0

If one over stays his visa, and wants to go back, how can it be done?

{For example, from California to Israel}

I heard rumors that if one "gets caught" they might be held in detention centers for years, and even if they can afford a flight back, how can they fly internationionally without any valid documentation?

10
  • 2
    It depends on the country. Some countries don't check departing passengers, others will say "good riddance, don't come back," and others might arrest the would-be traveler. I'm afraid that without specifying a jurisdiction this question is too broad. As to not having documentation, that is typically fixed by a visit to the consulate of the country of citizenship.
    – phoog
    May 28 at 2:19
  • 2
    How does an Israeli citizen get to the US without a passport?
    – phoog
    May 28 at 5:05
  • 1
    @RockApe in US law overstaying one's visa is just one of several ways in which one can become an illegal immigrant. Is that the difference you had in mind? Technically, if one overstays a nonimmigrant visa, one falls into the definition of "immigrant" given at 8 USC 1101(a)(15), so one does become an illegal immigrant at that point.
    – phoog
    May 28 at 12:27
  • 1
    Then they take their expired passport to the Israeli consulate and use it to get a new passport.
    – phoog
    May 28 at 16:31
  • 1
    To pre-empt an increasingly elaborate series of what ifs, the answer is always going to involve going to the Israeli consulate for help.
    – Studoku
    May 29 at 7:54
4

The US doesn't do exit immigration checks, so if your hypothetical Israeli overstayer can board a flight out of the US, they'll most likely be allowed to go without detention or other punishment. The US sees no value in spending government money to detain someone who is ready to leave of their own accord.

I'm not sure why such a person should have "no valid documentation". Maybe you're confused by the common term "undocumented" for people without legal immigration status, but it usually doesn't literally mean they have no documentation at all. Most such people would still have their passport and other identification from their home country, and the passport is enough to board a flight back home.

You say your hypothetical Israeli overstayer had a visa; so they must have had an Israeli passport when they entered the US. Under normal circumstances, they've still got it. If it expired, they could have renewed it at an Israeli consulate within the US; the consulate will issue passports to all Israeli citizens without regard to their immigration status in the US. Even if somehow they lost their Israeli passport and all other identity documents, the consulate would have the ability to verify their identity from Israeli government records (e.g. the photo and biometrics from their previous passport, which would still be in the Israeli government's database), and process their application for a replacement passport.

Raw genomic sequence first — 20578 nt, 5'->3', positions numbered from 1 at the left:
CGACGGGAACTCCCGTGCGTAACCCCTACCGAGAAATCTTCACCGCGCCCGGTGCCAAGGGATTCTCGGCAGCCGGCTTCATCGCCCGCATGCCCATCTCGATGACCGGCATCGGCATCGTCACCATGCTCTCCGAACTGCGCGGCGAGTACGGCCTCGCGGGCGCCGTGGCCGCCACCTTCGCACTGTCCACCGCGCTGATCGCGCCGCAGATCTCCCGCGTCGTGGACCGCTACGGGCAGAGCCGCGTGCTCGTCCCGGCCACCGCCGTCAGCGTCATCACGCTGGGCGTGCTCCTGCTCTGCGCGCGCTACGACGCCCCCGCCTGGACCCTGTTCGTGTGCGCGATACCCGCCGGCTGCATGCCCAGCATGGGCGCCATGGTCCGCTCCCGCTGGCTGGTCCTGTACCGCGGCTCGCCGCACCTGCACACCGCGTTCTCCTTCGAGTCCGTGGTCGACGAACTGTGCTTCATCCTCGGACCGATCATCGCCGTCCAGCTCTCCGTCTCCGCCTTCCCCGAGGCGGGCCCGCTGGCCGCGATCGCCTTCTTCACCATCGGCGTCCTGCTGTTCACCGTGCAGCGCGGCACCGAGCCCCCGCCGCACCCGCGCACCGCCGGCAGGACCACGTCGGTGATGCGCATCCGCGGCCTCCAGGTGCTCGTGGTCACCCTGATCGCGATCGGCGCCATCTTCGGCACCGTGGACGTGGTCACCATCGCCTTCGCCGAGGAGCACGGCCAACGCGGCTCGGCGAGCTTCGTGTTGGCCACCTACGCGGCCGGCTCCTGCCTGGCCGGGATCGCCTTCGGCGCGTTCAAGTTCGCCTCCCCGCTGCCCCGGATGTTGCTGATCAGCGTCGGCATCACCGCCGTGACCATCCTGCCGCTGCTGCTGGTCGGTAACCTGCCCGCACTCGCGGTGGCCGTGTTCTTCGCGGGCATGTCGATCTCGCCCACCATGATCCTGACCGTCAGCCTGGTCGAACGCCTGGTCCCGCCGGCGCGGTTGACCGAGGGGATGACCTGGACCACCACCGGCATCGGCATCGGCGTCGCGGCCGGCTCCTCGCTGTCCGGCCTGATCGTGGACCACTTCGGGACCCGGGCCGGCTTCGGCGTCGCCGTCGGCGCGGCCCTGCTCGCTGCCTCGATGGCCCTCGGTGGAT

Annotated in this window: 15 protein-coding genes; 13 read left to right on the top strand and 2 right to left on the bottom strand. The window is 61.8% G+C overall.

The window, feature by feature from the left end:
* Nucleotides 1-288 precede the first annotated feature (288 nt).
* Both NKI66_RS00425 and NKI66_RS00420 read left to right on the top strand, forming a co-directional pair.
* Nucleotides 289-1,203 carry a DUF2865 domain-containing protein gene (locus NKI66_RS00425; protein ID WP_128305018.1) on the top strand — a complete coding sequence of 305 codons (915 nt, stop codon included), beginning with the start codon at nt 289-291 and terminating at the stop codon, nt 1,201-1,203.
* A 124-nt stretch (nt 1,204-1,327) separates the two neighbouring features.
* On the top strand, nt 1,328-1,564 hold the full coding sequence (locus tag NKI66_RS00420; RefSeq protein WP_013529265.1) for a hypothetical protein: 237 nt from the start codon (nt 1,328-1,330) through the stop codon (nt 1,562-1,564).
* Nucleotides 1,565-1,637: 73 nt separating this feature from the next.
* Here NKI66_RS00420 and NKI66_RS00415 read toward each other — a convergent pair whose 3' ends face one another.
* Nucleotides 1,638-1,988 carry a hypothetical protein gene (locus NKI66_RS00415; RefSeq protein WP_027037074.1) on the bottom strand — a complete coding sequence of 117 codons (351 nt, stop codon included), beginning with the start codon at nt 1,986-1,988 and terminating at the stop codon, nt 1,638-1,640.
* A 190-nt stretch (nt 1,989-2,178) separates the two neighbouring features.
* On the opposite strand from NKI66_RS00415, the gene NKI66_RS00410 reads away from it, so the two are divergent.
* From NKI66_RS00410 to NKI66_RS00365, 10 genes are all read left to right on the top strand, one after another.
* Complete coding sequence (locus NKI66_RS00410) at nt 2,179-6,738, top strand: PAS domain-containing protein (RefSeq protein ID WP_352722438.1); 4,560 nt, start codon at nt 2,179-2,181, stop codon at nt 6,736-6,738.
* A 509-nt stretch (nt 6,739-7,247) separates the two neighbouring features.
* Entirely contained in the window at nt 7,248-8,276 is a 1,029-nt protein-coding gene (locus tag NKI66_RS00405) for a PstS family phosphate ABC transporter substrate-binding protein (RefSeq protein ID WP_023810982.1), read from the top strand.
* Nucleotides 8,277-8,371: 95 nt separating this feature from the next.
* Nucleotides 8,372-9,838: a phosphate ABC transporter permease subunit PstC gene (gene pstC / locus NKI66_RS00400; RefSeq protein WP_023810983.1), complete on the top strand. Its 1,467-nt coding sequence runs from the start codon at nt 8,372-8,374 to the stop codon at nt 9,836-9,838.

8
  • Airlines do check passports of people getting on international flights. They do not want to fly people to places they can't get into. The US government does not check but you still can't get on a plane leaving the country. May 28 at 5:44
  • 2
    @GeorgeWhite: Sure, but our hypothetical Israeli should have no trouble boarding a flight to Israel, or to any third country where they have a visa or visa-free entry. May 28 at 6:05
  • Yeah but if they came here 30 years ago and their passport expired, then what should they do? May 28 at 16:23
  • 1
    @LawmpLaweetir: They would just get a new passport or travel document from the consulate of their country of nationality.
    – user102008
    May 28 at 16:31
  • @LawmpLaweetir this answer addresses that contingency in its last paragraph. If it's not possible to prove their Israeli nationality to Israel's satisfaction, however, then they would have a problem, because if the US ever were to detain them, there would be no country to deport them to, and they could potentially be held indefinitely.
    – phoog
    May 28 at 16:50

Your Answer

By clicking “Post Your Answer”, you agree to our terms of service, privacy policy and cookie policy

Not the answer you're looking for? Browse other questions tagged or ask your own question.